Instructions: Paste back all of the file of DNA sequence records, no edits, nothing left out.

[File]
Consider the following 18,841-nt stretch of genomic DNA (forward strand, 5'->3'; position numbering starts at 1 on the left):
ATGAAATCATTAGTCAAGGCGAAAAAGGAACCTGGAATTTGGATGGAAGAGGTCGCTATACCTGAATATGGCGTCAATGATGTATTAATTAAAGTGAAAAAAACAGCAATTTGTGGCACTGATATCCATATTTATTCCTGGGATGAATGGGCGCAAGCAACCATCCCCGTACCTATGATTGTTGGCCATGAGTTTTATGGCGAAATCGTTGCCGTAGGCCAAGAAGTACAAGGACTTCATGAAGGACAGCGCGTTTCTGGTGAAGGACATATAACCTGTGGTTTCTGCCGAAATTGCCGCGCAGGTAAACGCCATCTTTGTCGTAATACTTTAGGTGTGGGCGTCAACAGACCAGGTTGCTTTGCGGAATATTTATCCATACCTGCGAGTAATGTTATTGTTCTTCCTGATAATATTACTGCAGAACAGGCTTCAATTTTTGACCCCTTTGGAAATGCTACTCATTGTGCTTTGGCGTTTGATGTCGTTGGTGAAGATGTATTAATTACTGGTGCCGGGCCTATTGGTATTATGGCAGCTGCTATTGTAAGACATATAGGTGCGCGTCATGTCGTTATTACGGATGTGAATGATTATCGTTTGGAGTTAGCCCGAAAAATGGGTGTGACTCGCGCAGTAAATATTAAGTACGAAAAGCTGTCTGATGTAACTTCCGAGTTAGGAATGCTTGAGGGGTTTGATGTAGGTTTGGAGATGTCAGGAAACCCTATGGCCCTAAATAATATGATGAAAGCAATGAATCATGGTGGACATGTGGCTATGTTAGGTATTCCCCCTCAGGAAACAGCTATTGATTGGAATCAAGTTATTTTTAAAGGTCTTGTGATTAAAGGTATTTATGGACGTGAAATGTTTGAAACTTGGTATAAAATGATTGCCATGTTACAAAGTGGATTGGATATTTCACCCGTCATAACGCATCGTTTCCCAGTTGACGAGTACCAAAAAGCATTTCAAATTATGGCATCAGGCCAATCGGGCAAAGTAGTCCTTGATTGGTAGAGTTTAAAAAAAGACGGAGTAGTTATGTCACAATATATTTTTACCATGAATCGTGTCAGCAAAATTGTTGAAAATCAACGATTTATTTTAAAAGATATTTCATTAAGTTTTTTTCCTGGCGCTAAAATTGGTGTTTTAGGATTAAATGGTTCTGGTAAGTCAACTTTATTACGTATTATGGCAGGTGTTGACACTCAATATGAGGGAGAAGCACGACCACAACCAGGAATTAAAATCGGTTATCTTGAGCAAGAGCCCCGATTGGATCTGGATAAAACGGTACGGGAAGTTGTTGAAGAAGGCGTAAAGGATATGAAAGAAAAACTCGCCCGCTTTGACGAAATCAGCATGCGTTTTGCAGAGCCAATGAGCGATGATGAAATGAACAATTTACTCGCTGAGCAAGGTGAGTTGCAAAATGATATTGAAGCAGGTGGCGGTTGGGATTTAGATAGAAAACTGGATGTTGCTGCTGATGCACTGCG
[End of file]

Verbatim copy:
Consider the following 18,841-nt stretch of genomic DNA (forward strand, 5'->3'; position numbering starts at 1 on the left):
ATGAAATCATTAGTCAAGGCGAAAAAGGAACCTGGAATTTGGATGGAAGAGGTCGCTATACCTGAATATGGCGTCAATGATGTATTAATTAAAGTGAAAAAAACAGCAATTTGTGGCACTGATATCCATATTTATTCCTGGGATGAATGGGCGCAAGCAACCATCCCCGTACCTATGATTGTTGGCCATGAGTTTTATGGCGAAATCGTTGCCGTAGGCCAAGAAGTACAAGGACTTCATGAAGGACAGCGCGTTTCTGGTGAAGGACATATAACCTGTGGTTTCTGCCGAAATTGCCGCGCAGGTAAACGCCATCTTTGTCGTAATACTTTAGGTGTGGGCGTCAACAGACCAGGTTGCTTTGCGGAATATTTATCCATACCTGCGAGTAATGTTATTGTTCTTCCTGATAATATTACTGCAGAACAGGCTTCAATTTTTGACCCCTTTGGAAATGCTACTCATTGTGCTTTGGCGTTTGATGTCGTTGGTGAAGATGTATTAATTACTGGTGCCGGGCCTATTGGTATTATGGCAGCTGCTATTGTAAGACATATAGGTGCGCGTCATGTCGTTATTACGGATGTGAATGATTATCGTTTGGAGTTAGCCCGAAAAATGGGTGTGACTCGCGCAGTAAATATTAAGTACGAAAAGCTGTCTGATGTAACTTCCGAGTTAGGAATGCTTGAGGGGTTTGATGTAGGTTTGGAGATGTCAGGAAACCCTATGGCCCTAAATAATATGATGAAAGCAATGAATCATGGTGGACATGTGGCTATGTTAGGTATTCCCCCTCAGGAAACAGCTATTGATTGGAATCAAGTTATTTTTAAAGGTCTTGTGATTAAAGGTATTTATGGACGTGAAATGTTTGAAACTTGGTATAAAATGATTGCCATGTTACAAAGTGGATTGGATATTTCACCCGTCATAACGCATCGTTTCCCAGTTGACGAGTACCAAAAAGCATTTCAAATTATGGCATCAGGCCAATCGGGCAAAGTAGTCCTTGATTGGTAGAGTTTAAAAAAAGACGGAGTAGTTATGTCACAATATATTTTTACCATGAATCGTGTCAGCAAAATTGTTGAAAATCAACGATTTATTTTAAAAGATATTTCATTAAGTTTTTTTCCTGGCGCTAAAATTGGTGTTTTAGGATTAAATGGTTCTGGTAAGTCAACTTTATTACGTATTATGGCAGGTGTTGACACTCAATATGAGGGAGAAGCACGACCACAACCAGGAATTAAAATCGGTTATCTTGAGCAAGAGCCCCGATTGGATCTGGATAAAACGGTACGGGAAGTTGTTGAAGAAGGCGTAAAGGATATGAAAGAAAAACTCGCCCGCTTTGACGAAATCAGCATGCGTTTTGCAGAGCCAATGAGCGATGATGAAATGAACAATTTACTCGCTGAGCAAGGTGAGTTGCAAAATGATATTGAAGCAGGTGGCGGTTGGGATTTAGATAGAAAACTGGATGTTGCTGCTGATGCACTGCG